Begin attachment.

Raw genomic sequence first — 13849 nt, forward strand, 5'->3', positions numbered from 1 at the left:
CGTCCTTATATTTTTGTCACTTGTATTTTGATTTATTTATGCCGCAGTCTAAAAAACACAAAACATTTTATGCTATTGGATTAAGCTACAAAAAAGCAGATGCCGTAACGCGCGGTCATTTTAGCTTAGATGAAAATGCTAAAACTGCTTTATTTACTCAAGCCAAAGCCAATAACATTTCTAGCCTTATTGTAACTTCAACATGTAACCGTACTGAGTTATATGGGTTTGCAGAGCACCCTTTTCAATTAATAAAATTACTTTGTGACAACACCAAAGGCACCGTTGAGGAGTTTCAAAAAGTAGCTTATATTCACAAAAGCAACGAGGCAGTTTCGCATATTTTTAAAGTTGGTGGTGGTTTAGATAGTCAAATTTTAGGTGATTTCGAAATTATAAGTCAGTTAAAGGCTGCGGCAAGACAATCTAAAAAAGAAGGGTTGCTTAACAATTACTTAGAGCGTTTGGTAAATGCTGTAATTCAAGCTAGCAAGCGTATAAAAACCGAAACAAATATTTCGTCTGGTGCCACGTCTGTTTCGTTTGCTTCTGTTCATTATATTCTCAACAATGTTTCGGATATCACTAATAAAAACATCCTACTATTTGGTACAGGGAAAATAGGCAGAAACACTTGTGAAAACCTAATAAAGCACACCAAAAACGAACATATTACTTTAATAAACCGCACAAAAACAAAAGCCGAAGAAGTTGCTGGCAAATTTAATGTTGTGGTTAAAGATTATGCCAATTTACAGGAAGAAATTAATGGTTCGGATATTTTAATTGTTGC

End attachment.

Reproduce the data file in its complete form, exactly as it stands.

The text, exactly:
Raw genomic sequence first — 13849 nt, forward strand, 5'->3', positions numbered from 1 at the left:
CGTCCTTATATTTTTGTCACTTGTATTTTGATTTATTTATGCCGCAGTCTAAAAAACACAAAACATTTTATGCTATTGGATTAAGCTACAAAAAAGCAGATGCCGTAACGCGCGGTCATTTTAGCTTAGATGAAAATGCTAAAACTGCTTTATTTACTCAAGCCAAAGCCAATAACATTTCTAGCCTTATTGTAACTTCAACATGTAACCGTACTGAGTTATATGGGTTTGCAGAGCACCCTTTTCAATTAATAAAATTACTTTGTGACAACACCAAAGGCACCGTTGAGGAGTTTCAAAAAGTAGCTTATATTCACAAAAGCAACGAGGCAGTTTCGCATATTTTTAAAGTTGGTGGTGGTTTAGATAGTCAAATTTTAGGTGATTTCGAAATTATAAGTCAGTTAAAGGCTGCGGCAAGACAATCTAAAAAAGAAGGGTTGCTTAACAATTACTTAGAGCGTTTGGTAAATGCTGTAATTCAAGCTAGCAAGCGTATAAAAACCGAAACAAATATTTCGTCTGGTGCCACGTCTGTTTCGTTTGCTTCTGTTCATTATATTCTCAACAATGTTTCGGATATCACTAATAAAAACATCCTACTATTTGGTACAGGGAAAATAGGCAGAAACACTTGTGAAAACCTAATAAAGCACACCAAAAACGAACATATTACTTTAATAAACCGCACAAAAACAAAAGCCGAAGAAGTTGCTGGCAAATTTAATGTTGTGGTTAAAGATTATGCCAATTTACAGGAAGAAATTAATGGTTCGGATATTTTAATTGTTGC